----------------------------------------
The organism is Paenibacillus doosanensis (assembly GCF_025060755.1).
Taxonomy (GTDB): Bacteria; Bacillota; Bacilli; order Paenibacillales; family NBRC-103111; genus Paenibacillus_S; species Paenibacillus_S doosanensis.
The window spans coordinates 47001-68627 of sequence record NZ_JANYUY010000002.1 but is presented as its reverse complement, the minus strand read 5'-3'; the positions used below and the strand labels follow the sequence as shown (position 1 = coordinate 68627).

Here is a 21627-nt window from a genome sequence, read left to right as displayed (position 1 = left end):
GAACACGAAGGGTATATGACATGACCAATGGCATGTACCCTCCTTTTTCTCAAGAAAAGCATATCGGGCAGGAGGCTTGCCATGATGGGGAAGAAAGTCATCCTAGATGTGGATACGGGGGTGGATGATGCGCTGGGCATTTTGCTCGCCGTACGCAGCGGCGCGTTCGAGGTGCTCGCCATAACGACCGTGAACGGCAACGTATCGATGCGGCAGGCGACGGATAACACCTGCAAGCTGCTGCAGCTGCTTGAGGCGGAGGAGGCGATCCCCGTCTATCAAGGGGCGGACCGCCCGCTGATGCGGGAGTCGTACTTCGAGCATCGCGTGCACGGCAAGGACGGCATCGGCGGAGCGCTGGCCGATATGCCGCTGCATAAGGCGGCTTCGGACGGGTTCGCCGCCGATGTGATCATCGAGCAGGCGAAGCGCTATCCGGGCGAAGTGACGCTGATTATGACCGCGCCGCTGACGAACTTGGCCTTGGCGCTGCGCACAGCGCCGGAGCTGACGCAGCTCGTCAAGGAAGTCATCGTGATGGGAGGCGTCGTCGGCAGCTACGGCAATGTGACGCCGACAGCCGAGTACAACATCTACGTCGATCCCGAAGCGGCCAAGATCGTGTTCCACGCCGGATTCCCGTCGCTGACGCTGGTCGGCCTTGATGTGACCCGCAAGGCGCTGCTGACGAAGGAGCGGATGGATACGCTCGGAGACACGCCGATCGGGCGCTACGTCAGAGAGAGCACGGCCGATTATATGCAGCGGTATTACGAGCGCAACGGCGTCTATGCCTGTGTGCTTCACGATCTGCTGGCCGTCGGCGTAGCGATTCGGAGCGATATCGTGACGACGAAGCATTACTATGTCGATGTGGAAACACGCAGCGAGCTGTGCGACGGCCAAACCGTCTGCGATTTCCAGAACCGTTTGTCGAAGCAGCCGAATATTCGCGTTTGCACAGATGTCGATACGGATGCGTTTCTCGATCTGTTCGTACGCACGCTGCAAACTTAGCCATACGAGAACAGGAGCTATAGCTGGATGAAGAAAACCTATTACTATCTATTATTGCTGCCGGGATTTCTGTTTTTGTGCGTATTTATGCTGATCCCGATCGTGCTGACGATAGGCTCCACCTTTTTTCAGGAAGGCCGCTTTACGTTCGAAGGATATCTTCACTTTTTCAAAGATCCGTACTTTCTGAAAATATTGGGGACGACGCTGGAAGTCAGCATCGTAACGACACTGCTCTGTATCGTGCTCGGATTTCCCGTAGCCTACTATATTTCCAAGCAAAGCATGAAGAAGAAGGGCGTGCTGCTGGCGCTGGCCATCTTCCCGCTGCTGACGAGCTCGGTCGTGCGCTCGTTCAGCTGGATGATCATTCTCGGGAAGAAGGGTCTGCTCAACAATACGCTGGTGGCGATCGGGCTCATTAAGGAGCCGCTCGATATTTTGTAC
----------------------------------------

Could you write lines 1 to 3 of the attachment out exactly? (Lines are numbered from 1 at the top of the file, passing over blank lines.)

The organism is Paenibacillus doosanensis (assembly GCF_025060755.1).
Taxonomy (GTDB): Bacteria; Bacillota; Bacilli; order Paenibacillales; family NBRC-103111; genus Paenibacillus_S; species Paenibacillus_S doosanensis.
The window spans coordinates 47001-68627 of sequence record NZ_JANYUY010000002.1 but is presented as its reverse complement, the minus strand read 5'-3'; the positions used below and the strand labels follow the sequence as shown (position 1 = coordinate 68627).